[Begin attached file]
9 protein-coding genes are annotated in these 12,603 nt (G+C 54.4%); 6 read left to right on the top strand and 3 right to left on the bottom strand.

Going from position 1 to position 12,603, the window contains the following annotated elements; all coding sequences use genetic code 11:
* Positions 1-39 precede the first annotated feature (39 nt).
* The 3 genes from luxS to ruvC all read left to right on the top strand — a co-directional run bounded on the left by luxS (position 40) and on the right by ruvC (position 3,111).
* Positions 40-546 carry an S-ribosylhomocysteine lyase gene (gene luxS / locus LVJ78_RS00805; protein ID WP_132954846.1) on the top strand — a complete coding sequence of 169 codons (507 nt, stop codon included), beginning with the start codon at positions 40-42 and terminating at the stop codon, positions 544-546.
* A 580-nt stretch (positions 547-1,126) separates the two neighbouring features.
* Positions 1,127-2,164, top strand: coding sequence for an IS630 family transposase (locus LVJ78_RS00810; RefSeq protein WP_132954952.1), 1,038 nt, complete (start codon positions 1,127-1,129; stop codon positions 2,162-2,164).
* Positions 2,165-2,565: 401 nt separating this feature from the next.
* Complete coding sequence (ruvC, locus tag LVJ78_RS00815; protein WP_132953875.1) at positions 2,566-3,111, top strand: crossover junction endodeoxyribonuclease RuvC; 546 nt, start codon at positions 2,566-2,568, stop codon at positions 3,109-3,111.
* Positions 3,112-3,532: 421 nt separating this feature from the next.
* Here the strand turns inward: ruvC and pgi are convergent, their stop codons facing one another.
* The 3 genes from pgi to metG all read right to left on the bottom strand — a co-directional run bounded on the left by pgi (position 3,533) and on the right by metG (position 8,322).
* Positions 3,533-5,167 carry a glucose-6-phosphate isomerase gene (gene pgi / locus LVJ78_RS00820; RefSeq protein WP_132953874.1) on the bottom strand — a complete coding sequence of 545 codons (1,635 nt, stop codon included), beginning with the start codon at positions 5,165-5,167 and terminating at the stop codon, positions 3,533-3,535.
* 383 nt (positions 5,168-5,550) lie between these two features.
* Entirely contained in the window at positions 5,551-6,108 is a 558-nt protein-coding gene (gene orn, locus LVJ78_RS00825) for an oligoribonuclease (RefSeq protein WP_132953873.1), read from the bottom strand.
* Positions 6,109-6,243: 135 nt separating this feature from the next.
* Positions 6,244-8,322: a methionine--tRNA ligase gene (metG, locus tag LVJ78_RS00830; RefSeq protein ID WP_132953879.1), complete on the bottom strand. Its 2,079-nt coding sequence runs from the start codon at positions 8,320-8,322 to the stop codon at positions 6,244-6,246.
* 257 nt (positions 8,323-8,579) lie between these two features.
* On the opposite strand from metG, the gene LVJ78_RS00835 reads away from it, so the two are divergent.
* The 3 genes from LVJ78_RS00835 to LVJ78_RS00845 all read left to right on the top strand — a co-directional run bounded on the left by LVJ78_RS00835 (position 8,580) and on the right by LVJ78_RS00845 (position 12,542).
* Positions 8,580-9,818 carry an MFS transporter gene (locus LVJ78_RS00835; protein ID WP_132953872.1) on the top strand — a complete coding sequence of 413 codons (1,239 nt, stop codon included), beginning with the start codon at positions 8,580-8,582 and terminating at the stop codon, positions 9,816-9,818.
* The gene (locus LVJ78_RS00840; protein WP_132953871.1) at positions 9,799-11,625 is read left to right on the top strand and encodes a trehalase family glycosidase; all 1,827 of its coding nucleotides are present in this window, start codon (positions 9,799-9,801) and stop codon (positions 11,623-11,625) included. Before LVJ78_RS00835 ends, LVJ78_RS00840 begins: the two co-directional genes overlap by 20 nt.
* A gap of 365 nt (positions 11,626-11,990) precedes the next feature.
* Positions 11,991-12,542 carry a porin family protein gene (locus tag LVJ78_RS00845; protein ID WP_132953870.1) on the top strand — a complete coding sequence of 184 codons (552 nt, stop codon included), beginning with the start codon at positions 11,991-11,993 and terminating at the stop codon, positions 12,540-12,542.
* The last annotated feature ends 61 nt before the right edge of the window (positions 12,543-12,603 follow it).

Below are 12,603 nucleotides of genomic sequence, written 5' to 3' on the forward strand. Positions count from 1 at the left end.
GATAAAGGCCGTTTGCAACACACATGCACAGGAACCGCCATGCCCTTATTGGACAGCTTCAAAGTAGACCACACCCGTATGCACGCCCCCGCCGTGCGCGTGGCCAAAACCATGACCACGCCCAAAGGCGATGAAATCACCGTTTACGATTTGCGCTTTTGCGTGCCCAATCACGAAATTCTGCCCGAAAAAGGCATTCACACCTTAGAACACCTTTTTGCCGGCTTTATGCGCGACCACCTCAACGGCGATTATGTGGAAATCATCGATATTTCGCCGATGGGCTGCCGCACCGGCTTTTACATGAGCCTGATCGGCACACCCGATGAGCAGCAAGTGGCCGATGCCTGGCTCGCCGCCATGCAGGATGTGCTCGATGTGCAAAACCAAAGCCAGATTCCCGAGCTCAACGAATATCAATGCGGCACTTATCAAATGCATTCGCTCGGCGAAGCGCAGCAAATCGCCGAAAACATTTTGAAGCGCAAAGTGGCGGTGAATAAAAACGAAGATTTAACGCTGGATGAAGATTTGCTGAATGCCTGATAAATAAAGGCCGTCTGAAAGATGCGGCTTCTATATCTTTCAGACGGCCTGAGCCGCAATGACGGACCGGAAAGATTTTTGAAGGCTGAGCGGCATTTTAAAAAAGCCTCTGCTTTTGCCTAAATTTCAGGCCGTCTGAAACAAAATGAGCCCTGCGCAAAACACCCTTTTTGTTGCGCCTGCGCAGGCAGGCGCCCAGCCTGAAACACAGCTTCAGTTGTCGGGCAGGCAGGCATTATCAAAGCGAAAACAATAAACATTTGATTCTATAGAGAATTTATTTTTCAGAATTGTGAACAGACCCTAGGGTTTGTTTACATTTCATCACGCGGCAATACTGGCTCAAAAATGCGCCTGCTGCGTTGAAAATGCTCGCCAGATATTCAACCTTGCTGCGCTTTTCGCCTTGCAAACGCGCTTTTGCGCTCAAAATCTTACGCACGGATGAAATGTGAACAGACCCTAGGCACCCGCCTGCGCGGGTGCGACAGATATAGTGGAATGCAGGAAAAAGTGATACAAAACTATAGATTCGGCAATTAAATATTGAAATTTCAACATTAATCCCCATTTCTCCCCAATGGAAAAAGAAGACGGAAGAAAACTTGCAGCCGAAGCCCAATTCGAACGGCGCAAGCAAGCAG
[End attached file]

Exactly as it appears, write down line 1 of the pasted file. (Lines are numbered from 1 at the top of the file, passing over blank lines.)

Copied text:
9 protein-coding genes are annotated in these 12,603 nt (G+C 54.4%); 6 read left to right on the top strand and 3 right to left on the bottom strand.